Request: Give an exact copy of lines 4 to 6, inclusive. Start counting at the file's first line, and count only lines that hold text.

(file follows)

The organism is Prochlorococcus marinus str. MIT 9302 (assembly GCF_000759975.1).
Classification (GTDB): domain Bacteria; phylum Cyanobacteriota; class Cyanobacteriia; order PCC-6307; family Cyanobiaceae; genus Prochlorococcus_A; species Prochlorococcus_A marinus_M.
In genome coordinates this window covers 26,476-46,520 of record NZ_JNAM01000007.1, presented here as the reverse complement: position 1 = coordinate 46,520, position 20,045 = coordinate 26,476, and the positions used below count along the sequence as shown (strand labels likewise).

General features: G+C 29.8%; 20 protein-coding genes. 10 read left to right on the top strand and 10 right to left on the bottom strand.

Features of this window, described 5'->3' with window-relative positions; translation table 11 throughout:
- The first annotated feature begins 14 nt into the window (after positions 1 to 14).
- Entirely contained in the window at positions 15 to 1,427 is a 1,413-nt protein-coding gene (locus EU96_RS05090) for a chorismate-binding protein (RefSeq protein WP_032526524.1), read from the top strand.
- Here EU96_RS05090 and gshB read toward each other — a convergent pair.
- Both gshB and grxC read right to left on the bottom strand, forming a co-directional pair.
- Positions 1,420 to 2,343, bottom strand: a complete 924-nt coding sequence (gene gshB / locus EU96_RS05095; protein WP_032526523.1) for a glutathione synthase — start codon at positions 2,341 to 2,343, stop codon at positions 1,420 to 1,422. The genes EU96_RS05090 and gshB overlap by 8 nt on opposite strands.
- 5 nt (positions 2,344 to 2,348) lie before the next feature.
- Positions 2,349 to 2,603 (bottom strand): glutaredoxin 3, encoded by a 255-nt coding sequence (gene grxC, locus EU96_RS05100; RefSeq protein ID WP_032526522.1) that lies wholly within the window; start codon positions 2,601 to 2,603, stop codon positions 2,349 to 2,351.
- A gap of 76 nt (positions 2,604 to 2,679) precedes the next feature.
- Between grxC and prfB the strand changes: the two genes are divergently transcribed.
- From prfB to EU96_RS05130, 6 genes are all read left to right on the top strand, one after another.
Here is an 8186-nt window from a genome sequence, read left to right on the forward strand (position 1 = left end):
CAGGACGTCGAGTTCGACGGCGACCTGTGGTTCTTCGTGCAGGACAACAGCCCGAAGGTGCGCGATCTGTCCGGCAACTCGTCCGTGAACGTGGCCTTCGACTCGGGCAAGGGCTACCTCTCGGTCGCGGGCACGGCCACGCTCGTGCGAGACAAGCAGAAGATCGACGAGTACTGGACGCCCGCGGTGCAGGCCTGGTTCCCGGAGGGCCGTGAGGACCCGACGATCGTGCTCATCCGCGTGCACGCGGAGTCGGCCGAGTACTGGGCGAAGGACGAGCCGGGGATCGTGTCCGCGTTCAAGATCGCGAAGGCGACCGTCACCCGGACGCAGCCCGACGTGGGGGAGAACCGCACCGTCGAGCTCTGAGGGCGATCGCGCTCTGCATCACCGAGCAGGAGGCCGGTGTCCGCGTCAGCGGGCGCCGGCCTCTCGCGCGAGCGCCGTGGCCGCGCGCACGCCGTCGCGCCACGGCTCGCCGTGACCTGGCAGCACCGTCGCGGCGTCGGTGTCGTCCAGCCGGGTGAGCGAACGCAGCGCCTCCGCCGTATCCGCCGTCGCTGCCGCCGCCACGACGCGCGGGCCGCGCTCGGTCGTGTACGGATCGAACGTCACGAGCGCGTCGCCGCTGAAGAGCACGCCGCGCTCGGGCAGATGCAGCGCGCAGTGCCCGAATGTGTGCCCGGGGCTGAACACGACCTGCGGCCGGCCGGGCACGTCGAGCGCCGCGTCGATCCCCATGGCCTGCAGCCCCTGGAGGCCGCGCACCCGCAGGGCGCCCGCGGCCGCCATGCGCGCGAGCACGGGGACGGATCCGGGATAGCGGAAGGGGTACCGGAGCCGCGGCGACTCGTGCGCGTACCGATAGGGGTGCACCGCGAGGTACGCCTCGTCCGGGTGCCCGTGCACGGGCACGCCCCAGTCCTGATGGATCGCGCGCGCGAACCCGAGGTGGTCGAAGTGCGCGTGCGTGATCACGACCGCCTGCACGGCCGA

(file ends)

General features: G+C 29.8%; 20 protein-coding genes. 10 read left to right on the top strand and 10 right to left on the bottom strand.

Features of this window, described 5'->3' with window-relative positions; translation table 11 throughout:
- The first annotated feature begins 14 nt into the window (after positions 1 to 14).